Triquetrus, -a, -um. Three-cornered.
Tristis, -e. Dull-colored.
Trochilus. Resembling a humming bird.
Trulla. Trowel-shaped.
Trulliferus, -a, -um. Trowel-bearing.
Truncatus, -a, -um. Terminating abruptly, as if shortened

by removal of the extremity.
Tuberculatus, -a, -um. Bearing tubercles ; applied to plants

with little protuberances on some portion of the flowers.


Turner!. In honor of James A. Turner, of Pendlebury, Man-
chester, a zealous amateur in Orchids.
Turialvee. Native of the mountain of Turialva.
Tyrianthina. Bright violet color.

Undulatus, -a -um. Wavy ; applied to crimped petals of


Unguiculatus, -a, -um. Having claws.
Unicornis, -e. One-horned.
Uniflorus, -a, -um. One-flowered, or having single-flowered


Umbellatus, -a, -um. Having flowers in an umbel.
Umbonate. More or less flattened and with a base in the

centre, like a shield.

Uropedium. From uron, a tail, and pedion, a lip.
Uro-Skinnerii. In memory of George U. Skinner. See Skin-


Vanda is in Sanskrit the sacred mistletoe of the oak, the oak

being Vandaca. Thus the name was extended to parasites

and epiphytes in general, but always with an addition, as

Amaravanda, a tree Orchid.
Vaginatus, a, -um. Having sheaths.

Vanilla. Altered from the Spanish Vaynilla, which is a dimin-
utive of vaina, a sheath, alluding to the seed-pod.
Variegatus, -a, um. Variegated.

Veitchianus, -a, -um. ) In honor of the distinguished horti-
Veitchii. ) culturists of Exeter and Chelsea,

the late Messrs. James and John G. Veitch, and Mr.

Harry Veitch.
Velatus, -a, -um. Veiled.
Velutinus, -a, -um. Velvety ; soft.
Venosus, -a, -um. Veined.
Ventricosus, -a, -um. Distended ; swelling in the middle.

Applied to the pouches of plants.


Venus tus, -a, -um. Comely, graceful, ladylike.

Veratrifolius, -a, -urn. Having leaves like Veratrum nigrum.

Verecundus, -a, -um. Modest.

Verrucosus, -a, -um. Warted.

Vestitus, -a, -um. Clothed, i. e., with soft hairs.

Vexillarius, -a, -um. Bannered or showy, like a banner.

Villosus, -a, -um. Shaggy ; clothed with long, soft hairs.

Violaceus, -a, -um. Violet-colored.

Virens. Fresh-looking, lively green.

Virescens. Greenest ; having a tendency to grow green.

Virgatus, -a, -um. Twiggy.

Virgiiialis, -e. Maidenly ; pure white.

Viridipurpureus, -a, -um. Greenish purple.

Vitellinus, -a, -um. Yolk of egg color.

Vittatus, -a, -um. Banded ; marked with bands.

Viviparus, -a, -um. Multiplying easily.

Vulcanicum. Growing on the sides of a volcano.


Wagneriana, > In honor of M. Wagner, a German collector

Wagneri. > in La Guayra.

Wailesii. In honor of G. Wailes, of Newcastle, an amateur

in Orchids.

Walkeri. ") Complimentary to Mr. Edward Walk-

Walkerianus, -a, -um. > er, who first discovered Cattleya

Walkeri in Brazil.

Wallichii. > In honor of Dr. N. Wallich, the dis-

Wallichianus, -a, -um. > tinguished East Indian botanist.
Wallisii. In honor of Mr. Wallis, of Rio Alvato, New Gra-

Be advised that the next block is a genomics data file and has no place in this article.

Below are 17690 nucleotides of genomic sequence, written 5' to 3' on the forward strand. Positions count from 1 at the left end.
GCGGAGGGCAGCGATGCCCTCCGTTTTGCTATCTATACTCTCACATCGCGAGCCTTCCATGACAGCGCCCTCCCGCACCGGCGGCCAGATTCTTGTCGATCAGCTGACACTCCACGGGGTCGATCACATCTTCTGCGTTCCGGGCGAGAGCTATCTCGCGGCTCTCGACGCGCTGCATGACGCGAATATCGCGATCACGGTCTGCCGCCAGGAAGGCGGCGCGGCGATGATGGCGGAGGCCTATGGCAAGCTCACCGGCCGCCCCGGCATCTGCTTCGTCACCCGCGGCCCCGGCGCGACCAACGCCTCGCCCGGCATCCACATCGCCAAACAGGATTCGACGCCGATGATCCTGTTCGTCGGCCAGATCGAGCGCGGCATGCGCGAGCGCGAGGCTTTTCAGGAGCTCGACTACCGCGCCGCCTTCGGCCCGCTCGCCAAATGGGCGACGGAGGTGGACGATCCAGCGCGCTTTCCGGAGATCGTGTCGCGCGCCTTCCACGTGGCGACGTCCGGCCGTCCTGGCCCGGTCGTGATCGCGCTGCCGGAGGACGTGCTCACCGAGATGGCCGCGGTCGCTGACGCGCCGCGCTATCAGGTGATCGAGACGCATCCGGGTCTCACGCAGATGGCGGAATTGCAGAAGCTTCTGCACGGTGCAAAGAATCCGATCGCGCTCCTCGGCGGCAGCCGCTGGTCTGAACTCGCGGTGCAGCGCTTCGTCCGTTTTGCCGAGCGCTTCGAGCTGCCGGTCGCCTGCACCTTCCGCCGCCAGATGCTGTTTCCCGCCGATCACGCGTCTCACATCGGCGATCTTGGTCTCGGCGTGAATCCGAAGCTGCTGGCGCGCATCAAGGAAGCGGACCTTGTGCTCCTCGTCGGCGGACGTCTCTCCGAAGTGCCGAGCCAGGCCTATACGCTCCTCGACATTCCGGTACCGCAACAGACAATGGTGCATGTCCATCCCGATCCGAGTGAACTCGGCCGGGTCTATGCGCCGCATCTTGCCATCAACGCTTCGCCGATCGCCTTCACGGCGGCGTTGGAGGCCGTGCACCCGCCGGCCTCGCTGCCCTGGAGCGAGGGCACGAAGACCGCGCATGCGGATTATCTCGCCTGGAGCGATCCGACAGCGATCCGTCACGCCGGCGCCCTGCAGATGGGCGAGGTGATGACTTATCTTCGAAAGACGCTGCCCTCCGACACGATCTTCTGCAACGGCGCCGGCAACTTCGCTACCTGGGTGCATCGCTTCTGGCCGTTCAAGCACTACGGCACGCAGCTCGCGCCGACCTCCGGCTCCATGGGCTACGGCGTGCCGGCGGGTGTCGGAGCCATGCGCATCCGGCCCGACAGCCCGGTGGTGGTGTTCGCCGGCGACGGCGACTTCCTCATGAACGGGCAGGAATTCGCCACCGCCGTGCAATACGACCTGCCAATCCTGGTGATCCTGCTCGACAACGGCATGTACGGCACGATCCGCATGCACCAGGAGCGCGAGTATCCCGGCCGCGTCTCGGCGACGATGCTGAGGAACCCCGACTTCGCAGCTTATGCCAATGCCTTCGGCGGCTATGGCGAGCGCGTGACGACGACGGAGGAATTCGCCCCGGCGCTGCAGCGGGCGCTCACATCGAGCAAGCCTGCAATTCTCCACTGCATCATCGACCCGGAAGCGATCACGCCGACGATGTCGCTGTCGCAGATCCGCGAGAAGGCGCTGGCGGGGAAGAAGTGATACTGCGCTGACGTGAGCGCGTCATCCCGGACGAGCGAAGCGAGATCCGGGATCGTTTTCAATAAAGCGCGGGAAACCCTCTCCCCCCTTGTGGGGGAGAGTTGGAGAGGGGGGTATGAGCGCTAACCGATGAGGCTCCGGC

nada, the introducer of many fine South American Or-

Wardii. > In honor of several of the name of Ward. Den-

Wardiarmm. > drobium Wardianum was named for Thomas

Ward, of Southampton, who first flowered it.
Warneri. } Complimentary to Mr. Robert War-

Warnerianus. -a, -um. ) ner, whose collection of Orchids at


Chelmsford is one of the finest in existence. Also, as to

Odontoglossum Warneri, in honor of his brother, Mr.

C. B. Warner.

Warrea, ) In honor of Mr. Fred Warre, an ama-

Warreanus, -a, -um. ) teur collector in Brazil.
Warsoewiczella. ) Complimentary to M. Von Warscewicz,
Warscewiczii. ) well known as a collector in Central

Weltoni. Commemorates the discoveries of Mr. Welton, a

collector of Orchids in South America.

Wightianum, 1 In compliment to Robert Wight, the East
Wightii. ) Indian botanist and author.

Williamsii. In compliment to B. S. Williams, author of the

" Orchid-growers' Manual."

Willmorei, ) Complimentary to John Willmore, of Oldford,
Willmoreana. ) near Birmingham.
Wolstenholmae. Complimentary to Mrs. Wolstenholm, sis-

ter of John Day, of Tottenham, an amateur in Orchids.
Woodfordii. In memory of E. A. J. Woodford, of Brazil.
Wrayae. Complimentary to Mrs. Wray, of Oakfield, Chel-

tenham, an amateur in Orchids.


Xanthinus, -a, -um. Yellowish, amber.
Xanthodon. Yellow-toothed.
Xanthophebius, -a, -urn. Yellow-veined.
Xanthophyllus, -a, -um. Yellow-leaved.
Xiphifolius, -a, um. Iris-leaved.

Ybaguensis, -e. Native of Ybagua or Ibagua.


Zebrinus, -a, -um. Striped.

Zygopetalum. From zugos, a yoke, and petalon^ a petal.




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R 6 1954




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Online LibraryEdward Sprague RandOrchids; a description of the species and varieties grown at Glen Ridge, near Boston, with lists and descriptions of other desirable kinds : preface by chapters on the culture, propagation, collection, and hybridization of orchids; the → online text (page 25 of 25)